I had the privilege of attending the Compostmodern conference in San Francisco this past weekend. Compostmodern, a product of the AIGA Center for Sustainable Design (CFSD), was a great opportunity to explore the range of design thinking necessary to create a socially and ecologically responsible society. During the one-day conference, we were inspired to think about sustainability, bring about change and activism, fire our passion, and learn how to do something about it. Speakers from multiple design disciplines brought their takes on how designers can change the way our society uses diminishing natural resources, impressing a sense that designers can make a difference, but also, that there’s a sense of urgency about making these changes.
Some designers at a lunch workshop I attended expressed frustration about how graphic designers face in bringing about change because of limits imposed by clients. Allan Chochinov, an evangelist for sustainability in industrial design, offered that designers should acknowledge that we do have the power to change things, that there are consequences (good and bad) associated with what we design, and that we should take the initiative to make changes where we can, without waiting for permission from our clients. As Allan said in the question and answer session after his presentation, “You’re on this planet and it’s falling apart: You have permission.”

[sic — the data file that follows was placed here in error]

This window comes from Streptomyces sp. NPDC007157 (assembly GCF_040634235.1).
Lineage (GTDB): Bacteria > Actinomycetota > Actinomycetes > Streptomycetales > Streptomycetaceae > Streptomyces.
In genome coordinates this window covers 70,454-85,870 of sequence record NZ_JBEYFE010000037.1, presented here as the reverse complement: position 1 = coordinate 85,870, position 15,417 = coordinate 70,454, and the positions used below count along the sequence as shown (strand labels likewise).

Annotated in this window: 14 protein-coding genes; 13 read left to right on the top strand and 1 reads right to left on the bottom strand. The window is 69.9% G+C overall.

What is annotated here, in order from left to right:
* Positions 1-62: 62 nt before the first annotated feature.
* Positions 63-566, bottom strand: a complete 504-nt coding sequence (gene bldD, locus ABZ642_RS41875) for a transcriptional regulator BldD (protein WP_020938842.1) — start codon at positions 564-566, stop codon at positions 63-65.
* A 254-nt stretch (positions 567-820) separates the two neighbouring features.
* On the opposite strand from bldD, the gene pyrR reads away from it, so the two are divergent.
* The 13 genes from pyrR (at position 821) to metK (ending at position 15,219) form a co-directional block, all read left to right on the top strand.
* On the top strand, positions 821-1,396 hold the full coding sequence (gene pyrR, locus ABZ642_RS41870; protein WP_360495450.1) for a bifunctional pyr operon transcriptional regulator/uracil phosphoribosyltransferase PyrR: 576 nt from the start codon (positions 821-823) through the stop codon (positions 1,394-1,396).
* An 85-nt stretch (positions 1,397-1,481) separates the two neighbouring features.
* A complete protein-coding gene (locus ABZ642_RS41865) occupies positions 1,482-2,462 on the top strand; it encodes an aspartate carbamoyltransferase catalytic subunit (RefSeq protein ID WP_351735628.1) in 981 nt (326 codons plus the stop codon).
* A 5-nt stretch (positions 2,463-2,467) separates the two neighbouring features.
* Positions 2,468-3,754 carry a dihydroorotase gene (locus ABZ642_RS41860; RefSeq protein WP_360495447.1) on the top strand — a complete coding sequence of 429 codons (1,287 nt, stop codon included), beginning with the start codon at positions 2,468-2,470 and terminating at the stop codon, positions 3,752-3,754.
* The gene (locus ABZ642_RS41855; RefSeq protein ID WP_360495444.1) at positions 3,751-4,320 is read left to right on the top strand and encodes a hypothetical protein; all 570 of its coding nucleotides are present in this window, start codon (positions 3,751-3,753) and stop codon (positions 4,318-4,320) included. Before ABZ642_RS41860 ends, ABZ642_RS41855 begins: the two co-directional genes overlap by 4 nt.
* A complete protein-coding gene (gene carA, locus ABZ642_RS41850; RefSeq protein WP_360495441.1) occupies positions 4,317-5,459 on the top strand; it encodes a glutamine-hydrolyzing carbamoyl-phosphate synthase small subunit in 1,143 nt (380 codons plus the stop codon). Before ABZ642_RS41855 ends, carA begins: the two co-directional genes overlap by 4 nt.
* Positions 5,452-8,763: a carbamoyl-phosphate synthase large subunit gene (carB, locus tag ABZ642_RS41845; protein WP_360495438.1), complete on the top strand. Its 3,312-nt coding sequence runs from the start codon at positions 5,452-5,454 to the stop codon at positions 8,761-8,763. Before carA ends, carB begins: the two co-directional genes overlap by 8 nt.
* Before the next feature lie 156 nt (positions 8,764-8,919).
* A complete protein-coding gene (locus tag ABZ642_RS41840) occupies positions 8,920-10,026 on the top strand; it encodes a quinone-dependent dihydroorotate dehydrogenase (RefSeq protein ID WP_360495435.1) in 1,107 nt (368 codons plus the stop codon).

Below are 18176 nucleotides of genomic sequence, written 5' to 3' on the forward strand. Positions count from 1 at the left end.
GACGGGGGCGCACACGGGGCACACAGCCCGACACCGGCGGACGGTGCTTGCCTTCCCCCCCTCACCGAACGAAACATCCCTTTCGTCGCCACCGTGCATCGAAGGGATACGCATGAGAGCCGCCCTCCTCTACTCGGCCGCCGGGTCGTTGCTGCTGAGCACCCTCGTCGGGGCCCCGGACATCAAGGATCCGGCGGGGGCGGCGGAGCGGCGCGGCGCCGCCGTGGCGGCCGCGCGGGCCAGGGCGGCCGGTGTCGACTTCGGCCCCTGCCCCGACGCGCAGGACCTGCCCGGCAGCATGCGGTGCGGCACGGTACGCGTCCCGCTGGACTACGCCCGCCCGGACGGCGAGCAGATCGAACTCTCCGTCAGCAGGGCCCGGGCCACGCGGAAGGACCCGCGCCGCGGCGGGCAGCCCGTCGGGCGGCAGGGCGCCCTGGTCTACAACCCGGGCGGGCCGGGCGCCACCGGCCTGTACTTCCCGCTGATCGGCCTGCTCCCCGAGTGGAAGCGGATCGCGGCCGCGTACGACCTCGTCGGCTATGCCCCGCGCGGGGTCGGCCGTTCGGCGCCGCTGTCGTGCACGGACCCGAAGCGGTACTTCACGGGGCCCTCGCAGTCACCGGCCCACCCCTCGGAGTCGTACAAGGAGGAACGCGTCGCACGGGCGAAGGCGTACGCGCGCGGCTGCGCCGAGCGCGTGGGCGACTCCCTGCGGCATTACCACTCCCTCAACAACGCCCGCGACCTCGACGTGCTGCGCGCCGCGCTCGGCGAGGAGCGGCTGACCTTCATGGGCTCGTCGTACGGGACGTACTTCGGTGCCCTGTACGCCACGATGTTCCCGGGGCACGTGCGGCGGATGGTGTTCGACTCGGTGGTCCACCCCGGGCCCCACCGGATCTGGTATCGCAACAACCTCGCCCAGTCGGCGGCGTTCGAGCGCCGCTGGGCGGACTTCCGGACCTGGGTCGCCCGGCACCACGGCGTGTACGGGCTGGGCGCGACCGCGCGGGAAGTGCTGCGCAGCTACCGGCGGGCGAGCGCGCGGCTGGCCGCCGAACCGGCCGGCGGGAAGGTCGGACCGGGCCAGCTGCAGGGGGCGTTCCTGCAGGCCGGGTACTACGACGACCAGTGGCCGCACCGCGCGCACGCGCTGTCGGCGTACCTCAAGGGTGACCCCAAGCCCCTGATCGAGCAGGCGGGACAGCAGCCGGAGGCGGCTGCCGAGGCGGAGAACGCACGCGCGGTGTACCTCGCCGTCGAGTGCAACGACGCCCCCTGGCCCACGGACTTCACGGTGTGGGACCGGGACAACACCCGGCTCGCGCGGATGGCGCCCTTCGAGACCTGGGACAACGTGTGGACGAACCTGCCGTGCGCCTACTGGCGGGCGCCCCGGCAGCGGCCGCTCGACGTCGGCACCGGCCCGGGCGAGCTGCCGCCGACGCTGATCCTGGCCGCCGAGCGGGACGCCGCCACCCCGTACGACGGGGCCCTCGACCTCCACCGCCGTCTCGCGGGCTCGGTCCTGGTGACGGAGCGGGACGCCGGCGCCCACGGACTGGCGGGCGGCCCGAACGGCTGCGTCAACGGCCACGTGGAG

Inventor Saul Griffith showed during his presentation how we can’t possibly create enough energy capacity with renewables to replace the energy we currently get from oil, gas, and coal. So what’s the solution? Get people to use less energy. We must help turn the world from waste, design our way out of problems we’ve created, and increase awareness of how every consumer can make changes to turn us away from unsustainable lifestyles.
The conference was a great chance to take time out to work on design thinking. And, after an energizing day, I’m ready to fire up my passion for the environment and do something about it.Author: Kirsti Scott